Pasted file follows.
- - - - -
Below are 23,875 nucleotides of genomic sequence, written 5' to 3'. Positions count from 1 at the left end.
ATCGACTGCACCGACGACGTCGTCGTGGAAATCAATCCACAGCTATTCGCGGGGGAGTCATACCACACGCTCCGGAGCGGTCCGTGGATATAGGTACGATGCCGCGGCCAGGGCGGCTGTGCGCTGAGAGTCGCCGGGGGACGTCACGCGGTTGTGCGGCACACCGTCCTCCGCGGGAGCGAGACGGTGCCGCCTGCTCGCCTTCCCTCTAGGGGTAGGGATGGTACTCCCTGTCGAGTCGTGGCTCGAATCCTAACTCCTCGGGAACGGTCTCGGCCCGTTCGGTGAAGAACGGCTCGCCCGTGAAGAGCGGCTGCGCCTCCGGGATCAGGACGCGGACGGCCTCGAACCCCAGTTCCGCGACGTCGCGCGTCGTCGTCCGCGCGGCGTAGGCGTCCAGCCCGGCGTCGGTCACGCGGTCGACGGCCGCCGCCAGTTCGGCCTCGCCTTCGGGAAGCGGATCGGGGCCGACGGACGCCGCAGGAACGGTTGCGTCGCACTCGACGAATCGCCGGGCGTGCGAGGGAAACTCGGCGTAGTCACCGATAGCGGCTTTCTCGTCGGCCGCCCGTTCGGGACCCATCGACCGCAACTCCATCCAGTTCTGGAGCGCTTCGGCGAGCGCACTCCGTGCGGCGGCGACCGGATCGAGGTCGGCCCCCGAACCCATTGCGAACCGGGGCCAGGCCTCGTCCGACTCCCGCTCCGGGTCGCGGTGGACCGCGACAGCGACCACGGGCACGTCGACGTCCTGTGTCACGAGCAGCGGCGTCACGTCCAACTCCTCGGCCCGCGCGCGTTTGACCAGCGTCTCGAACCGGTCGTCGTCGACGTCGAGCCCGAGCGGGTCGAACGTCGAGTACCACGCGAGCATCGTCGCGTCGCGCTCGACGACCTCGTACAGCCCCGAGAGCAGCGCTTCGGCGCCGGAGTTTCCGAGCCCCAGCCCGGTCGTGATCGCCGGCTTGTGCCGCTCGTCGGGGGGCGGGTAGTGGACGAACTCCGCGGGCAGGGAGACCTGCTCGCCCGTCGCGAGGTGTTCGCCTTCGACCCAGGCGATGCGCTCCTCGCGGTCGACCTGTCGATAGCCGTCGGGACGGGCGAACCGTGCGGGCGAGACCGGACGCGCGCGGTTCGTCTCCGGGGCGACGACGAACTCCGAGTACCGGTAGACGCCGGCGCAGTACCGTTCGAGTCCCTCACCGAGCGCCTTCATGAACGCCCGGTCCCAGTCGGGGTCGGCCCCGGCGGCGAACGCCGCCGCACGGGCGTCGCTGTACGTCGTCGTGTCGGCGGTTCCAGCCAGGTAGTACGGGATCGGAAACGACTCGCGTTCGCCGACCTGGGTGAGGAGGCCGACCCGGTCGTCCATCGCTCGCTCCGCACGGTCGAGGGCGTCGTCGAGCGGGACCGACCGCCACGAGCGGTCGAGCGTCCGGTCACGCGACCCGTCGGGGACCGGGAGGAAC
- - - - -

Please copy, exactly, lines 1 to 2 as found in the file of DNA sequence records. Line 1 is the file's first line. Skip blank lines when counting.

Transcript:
Below are 23,875 nucleotides of genomic sequence, written 5' to 3'. Positions count from 1 at the left end.
ATCGACTGCACCGACGACGTCGTCGTGGAAATCAATCCACAGCTATTCGCGGGGGAGTCATACCACACGCTCCGGAGCGGTCCGTGGATATAGGTACGATGCCGCGGCCAGGGCGGCTGTGCGCTGAGAGTCGCCGGGGGACGTCACGCGGTTGTGCGGCACACCGTCCTCCGCGGGAGCGAGACGGTGCCGCCTGCTCGCCTTCCCTCTAGGGGTAGGGATGGTACTCCCTGTCGAGTCGTGGCTCGAATCCTAACTCCTCGGGAACGGTCTCGGCCCGTTCGGTGAAGAACGGCTCGCCCGTGAAGAGCGGCTGCGCCTCCGGGATCAGGACGCGGACGGCCTCGAACCCCAGTTCCGCGACGTCGCGCGTCGTCGTCCGCGCGGCGTAGGCGTCCAGCCCGGCGTCGGTCACGCGGTCGACGGCCGCCGCCAGTTCGGCCTCGCCTTCGGGAAGCGGATCGGGGCCGACGGACGCCGCAGGAACGGTTGCGTCGCACTCGACGAATCGCCGGGCGTGCGAGGGAAACTCGGCGTAGTCACCGATAGCGGCTTTCTCGTCGGCCGCCCGTTCGGGACCCATCGACCGCAACTCCATCCAGTTCTGGAGCGCTTCGGCGAGCGCACTCCGTGCGGCGGCGACCGGATCGAGGTCGGCCCCCGAACCCATTGCGAACCGGGGCCAGGCCTCGTCCGACTCCCGCTCCGGGTCGCGGTGGACCGCGACAGCGACCACGGGCACGTCGACGTCCTGTGTCACGAGCAGCGGCGTCACGTCCAACTCCTCGGCCCGCGCGCGTTTGACCAGCGTCTCGAACCGGTCGTCGTCGACGTCGAGCCCGAGCGGGTCGAACGTCGAGTACCACGCGAGCATCGTCGCGTCGCGCTCGACGACCTCGTACAGCCCCGAGAGCAGCGCTTCGGCGCCGGAGTTTCCGAGCCCCAGCCCGGTCGTGATCGCCGGCTTGTGCCGCTCGTCGGGGGGCGGGTAGTGGACGAACTCCGCGGGCAGGGAGACCTGCTCGCCCGTCGCGAGGTGTTCGCCTTCGACCCAGGCGATGCGCTCCTCGCGGTCGACCTGTCGATAGCCGTCGGGACGGGCGAACCGTGCGGGCGAGACCGGACGCGCGCGGTTCGTCTCCGGGGCGACGACGAACTCCGAGTACCGGTAGACGCCGGCGCAGTACCGTTCGAGTCCCTCACCGAGCGCCTTCATGAACGCCCGGTCCCAGTCGGGGTCGGCCCCGGCGGCGAACGCCGCCGCACGGGCGTCGCTGTACGTCGTCGTGTCGGCGGTTCCAGCCAGGTAGTACGGGATCGGAAACGACTCGCGTTCGCCGACCTGGGTGAGGAGGCCGACCCGGTCGTCCATCGCTCGCTCCGCACGGTCGAGGGCGTCGTCGAGCGGGACCGACCGCCACGAGCGGTCGAGCGTCCGGTCACGCGACCCGTCGGGGACCGGGAGGAAC